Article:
You can’t reveal a character’s judo expertise after he defeats the bad guy in the climax. You can’t withhold a protagonist’s personality traits and the keys to his motivation, only revealing them in the final chapter of the book.

To make the climax and ending satisfying for the reader, you’ve got to weave the elements your characters will need for the showdown into the story before the end. And that takes planning.

It also takes restraint since you don’t want to simply tell readers on page 1 what a character’s skills are and what motivates him to stay steady when the challenges are greatest. You’ve got to show the character in action and reveal him through his actions, thoughts, and words. You’ve got to allow other characters to describe him. You’ve got to lay a foundation strong and wide enough for your climax to easily sit atop without any danger of either crumbling.

 

A Checklist

~  Make sure the protagonist plays the major role in the climax

~  Make sure that the story problem isn’t solved by a coincidence, an outside force, happenstance, or a minor character

~  Make sure that the protagonist is equipped for the climax with skills and traits that he then actually uses to resolve the story problem

~  Make sure that you’ve shown readers the main character’s strengths and weaknesses before the climax

~  Make sure that characters and circumstances goad the main character into a response—put his strengths and weaknesses into play

~  Give major characters friends and mentors who offer wise counsel—counsel that the protagonist can call on when he’s in a jam

~  Make sure that the main character’s back story provides motivation for the character’s behavior

 __________________________

Unfortunately, it’s quite easy to get to the end of a story without having inserted all the back story, character motivation, skills, and other elements necessary for the protagonist to believably succeed when faced with his enemy or overwhelming circumstances. Fortunately, you get plenty of chances to add in those elements that you left out.

Planning for the ending ahead of time might be the best option, giving you the opportunity to weave supporting details through the story. And yet until the ending is sketched out, you may not know exactly what skills and back story your character might need.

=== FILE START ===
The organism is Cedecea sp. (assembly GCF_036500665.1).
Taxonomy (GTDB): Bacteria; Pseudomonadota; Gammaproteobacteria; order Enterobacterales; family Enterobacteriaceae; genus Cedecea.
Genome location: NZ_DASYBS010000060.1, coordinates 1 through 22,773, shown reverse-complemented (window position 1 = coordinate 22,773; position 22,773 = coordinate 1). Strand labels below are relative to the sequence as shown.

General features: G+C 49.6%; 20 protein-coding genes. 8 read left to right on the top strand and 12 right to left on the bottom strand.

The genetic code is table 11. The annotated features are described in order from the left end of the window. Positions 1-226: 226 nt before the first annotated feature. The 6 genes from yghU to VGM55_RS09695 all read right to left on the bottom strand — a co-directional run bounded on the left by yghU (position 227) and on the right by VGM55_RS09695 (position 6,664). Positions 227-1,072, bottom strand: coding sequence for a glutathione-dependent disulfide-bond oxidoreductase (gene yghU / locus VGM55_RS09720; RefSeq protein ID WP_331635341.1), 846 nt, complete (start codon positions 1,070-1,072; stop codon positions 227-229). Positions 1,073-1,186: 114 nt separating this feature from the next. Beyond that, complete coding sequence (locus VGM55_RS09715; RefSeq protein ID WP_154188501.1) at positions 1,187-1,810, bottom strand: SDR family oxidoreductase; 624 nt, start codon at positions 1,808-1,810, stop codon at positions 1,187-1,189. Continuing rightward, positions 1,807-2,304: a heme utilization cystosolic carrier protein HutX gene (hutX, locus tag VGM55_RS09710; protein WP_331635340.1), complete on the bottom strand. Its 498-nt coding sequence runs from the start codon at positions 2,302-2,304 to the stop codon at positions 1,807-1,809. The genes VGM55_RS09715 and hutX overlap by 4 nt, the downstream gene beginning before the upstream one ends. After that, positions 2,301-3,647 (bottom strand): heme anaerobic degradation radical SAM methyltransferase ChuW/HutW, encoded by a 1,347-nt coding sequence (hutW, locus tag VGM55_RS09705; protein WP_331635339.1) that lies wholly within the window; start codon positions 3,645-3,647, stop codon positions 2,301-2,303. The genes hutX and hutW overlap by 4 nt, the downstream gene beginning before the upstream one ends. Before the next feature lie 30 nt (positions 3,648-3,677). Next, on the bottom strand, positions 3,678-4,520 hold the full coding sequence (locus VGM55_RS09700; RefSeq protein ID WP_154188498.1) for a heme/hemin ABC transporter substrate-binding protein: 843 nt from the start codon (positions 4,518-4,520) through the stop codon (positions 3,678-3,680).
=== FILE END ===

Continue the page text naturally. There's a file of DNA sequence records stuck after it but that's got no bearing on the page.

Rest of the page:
Whether you write the ending first and backtrack to add the supporting details or you brainstorm the kind of character you want to write and then devise an ending worthy of him, be sure to include all the layers that make your character whole and believable in the role you’ve cast him. Make your ending fit your main character and make your main character fit your ending.

Make the ending—the one ending out of dozens of possibilities that you attach to the story—not only an end, but a completion. Make it surprising but inevitable. Make it fit at every level and from every angle.

Make your protagonist save (or lose) the day and solve the story problem.

End your story with a bang and not a thud.

edit well #2 83797AA0F48D684CBAC54FBF163B9699

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4 Responses to “Saving the Day, Solving the Problem”

  1. Phil Huston says:

    “And then they all got run over by a bus” is out? Darn.

    Actually the wrap is the most difficult bit. Especially if it’s been a wild ride of a fairy tale. The old movies and the ride off into the sunset is the easiest. But take something like “Captain Blood” where he’s been off pirating and she’s been waving a hankie and going to garden parties and after a wild sword fight they hop on the boat ad sail away and I don’t think readers will buy into that. But it would sure be nice if they did…

    • Captain Blood—Errol Flynn in his iconic role. I loved that movie as a kid.

      Yes, the wrap-up is difficult too, but some stories require much less than is needed in other stories. Sometimes a few lines will cover it. I admit that I don’t like to read too much about what happens to the characters once the current chapter of their lives is over. I like remembering characters as they are when the events play out.

  2. Another excellent post! Thanks, Beth! I’ve shared this online. Depending on the genre and length of story, the ending ties up loose ends. But I agree that the ending shouldn’t go on forever. Close the story, not the lifetime.

  3. Darien says:

    You always give great advice, Beth! I’ve used so many of your helpful blogs to do revisions on my stories.

    I often use the search feature to find past ones too. Perhaps you could consider re-posting some of them as a “flash-back” Thursday feature. Some of my favorites are ones like above where you encourage us writers to dig deep and inspire us with ways and examples!

    Thanks as always!